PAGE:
Idaho residents planning to gather at courthouses across the state to celebrate same-sex marriages saw their plans put on hold Thursday by a federal appeals court.
Idaho’s gay marriage ban was overturned Tuesday when U.S. Magistrate Judge Candy Dale ruled it unconstitutional. Dale said Idaho must begin issuing marriage licenses to same-sex couples starting this morning, but a three-judge panel of the 9th Circuit U.S. Court of Appeals on Thursday issued a temporary stay to prevent same-sex marriages while the court determines if a longer delay is needed.
Of the four lesbian couples who successfully sued to overturn Idaho’s ban on same-sex marriage, two had hoped to get marriage licenses first thing this morning; the other two were looking forward to having their legal marriages from other states recognized in Idaho.
“As hard and as heart-wrenching as this ‘temporary stay’ is for all those people who were planning to finally get married tomorrow, this may be the best thing that the court could have done,” Sue Latta, the lead plaintiff in the case, told The Spokesman-Review. “If they had had a knee-jerk reaction, we probably would have gotten a ‘stay pending appeal,’ which will take many months, but they didn’t do that. They are going to take a hard look at all the new case law that has been generated … and whether it seems like the state will ultimately be successful, and I believe that they are going to deny the stay.”
Gov. Butch Otter and Attorney General Lawrence Wasden had asked the court to place Dale’s ruling on hold while they appeal.
Latta and wife Traci Ehlers, of Boise, have been together for 10 years, and were legally married in California in 2008.
“We are going to win because all we are asking for is to be treated like everyone else, and that is not an unreasonable thing to ask for,” Latta said.
Otter welcomed the temporary stay Thursday, saying it will help avoid “chaos and uncertainty.”
“Meanwhile, I am proceeding with an aggressive challenge in the appellate court,” Otter said in a statement. “I’m hopeful for a better outcome, but in any event I am committed to defending our Constitution and the will of Idaho voters.”
Idaho voters approved a far-reaching constitutional amendment in 2006, banning gay marriage, civil unions or any form of recognition for same-sex partnerships.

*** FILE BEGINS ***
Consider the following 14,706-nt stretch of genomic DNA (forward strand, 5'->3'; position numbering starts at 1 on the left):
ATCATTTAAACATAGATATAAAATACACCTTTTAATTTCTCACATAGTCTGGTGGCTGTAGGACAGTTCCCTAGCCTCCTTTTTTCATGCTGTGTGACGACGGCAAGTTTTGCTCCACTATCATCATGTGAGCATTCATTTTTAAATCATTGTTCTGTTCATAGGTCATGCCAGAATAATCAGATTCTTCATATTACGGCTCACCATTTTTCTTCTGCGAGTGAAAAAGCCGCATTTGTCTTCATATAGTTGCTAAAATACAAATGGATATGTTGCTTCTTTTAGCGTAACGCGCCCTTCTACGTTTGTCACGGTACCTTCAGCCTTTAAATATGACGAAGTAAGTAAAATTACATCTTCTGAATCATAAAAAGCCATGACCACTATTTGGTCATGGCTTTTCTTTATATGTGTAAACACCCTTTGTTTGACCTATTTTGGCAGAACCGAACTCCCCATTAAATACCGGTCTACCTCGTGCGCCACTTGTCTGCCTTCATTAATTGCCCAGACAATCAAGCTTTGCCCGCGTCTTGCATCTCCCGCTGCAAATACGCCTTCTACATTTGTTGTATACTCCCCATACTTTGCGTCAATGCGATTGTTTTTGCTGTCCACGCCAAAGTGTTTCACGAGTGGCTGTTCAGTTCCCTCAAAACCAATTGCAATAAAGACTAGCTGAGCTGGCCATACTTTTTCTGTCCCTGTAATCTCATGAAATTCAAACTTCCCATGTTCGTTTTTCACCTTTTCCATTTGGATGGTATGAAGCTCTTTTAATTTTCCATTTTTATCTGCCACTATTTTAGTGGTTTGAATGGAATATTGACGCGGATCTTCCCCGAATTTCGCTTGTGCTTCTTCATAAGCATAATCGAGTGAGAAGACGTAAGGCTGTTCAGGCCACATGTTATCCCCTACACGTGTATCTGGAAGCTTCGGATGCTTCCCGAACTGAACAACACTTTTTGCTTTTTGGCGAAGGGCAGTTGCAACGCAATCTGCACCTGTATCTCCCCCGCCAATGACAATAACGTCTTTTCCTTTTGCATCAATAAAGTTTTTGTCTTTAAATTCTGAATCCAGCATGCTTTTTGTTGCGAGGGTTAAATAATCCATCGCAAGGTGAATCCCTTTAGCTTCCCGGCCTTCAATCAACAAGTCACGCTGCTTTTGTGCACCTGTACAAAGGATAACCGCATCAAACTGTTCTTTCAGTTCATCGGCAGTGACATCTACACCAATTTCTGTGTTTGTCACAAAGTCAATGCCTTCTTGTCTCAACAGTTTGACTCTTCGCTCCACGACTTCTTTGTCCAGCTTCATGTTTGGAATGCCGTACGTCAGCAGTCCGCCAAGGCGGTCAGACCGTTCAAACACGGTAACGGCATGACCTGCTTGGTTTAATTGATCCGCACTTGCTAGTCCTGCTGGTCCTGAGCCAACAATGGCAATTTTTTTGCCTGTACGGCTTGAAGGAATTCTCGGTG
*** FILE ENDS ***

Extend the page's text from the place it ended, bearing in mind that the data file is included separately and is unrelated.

Otter brought in an additional attorney for the appeal, Monte N. Stewart, the founding president of the Utah-based Marriage Law Foundation and former U.S. attorney for Nevada.
Stewart now is a Boise attorney and has worked to defend bans on same-sex marriage in at least eight states, including Utah, where he was co-chairman of the group that campaigned for the ballot measure imposing Utah’s now-challenged constitutional ban. Several of his writings were cited in Otter’s earlier arguments in the Idaho case.
Idaho’s county clerks participated in an online training session Thursday afternoon to go over procedures to comply with the decision legalizing same-sex marriage. Just before the session started, the news of the 9th Circuit delay arrived.
“If the injunction goes into effect, the counties are ready to perform their duty,” said Dan Chadwick, executive director of the Idaho Association of Counties.
North Idaho Unitarian Universalist Fellowship minister Tracy Springberry had planned to be at the Kootenai County Courthouse this morning to perform same-sex marriages for free for anyone who wanted them, and was disappointed to hear of the delay. “I guess we won’t do that,” she said with a sigh.
Springberry said Unitarian Universalists have been performing same-sex marriage ceremonies since the ’70s. “We really believe, in my tradition, that people who are in committed, loving relationships need to have those recognized by their communities and their societies and have legal protections, and that everyone should be treated equally and respectfully,” she said. “For me, it’s a very important religious issue.”
Springberry said she’d put the word out that she’d be at the courthouse, following the lead of other Unitarian Universalist ministers in other states when their states legalized same-sex marriage.
“I’m sad,” she said. “But I kind of feel like this is sort of the way this goes. It’ll be a bumpy ride. I think it’ll probably pass eventually.”
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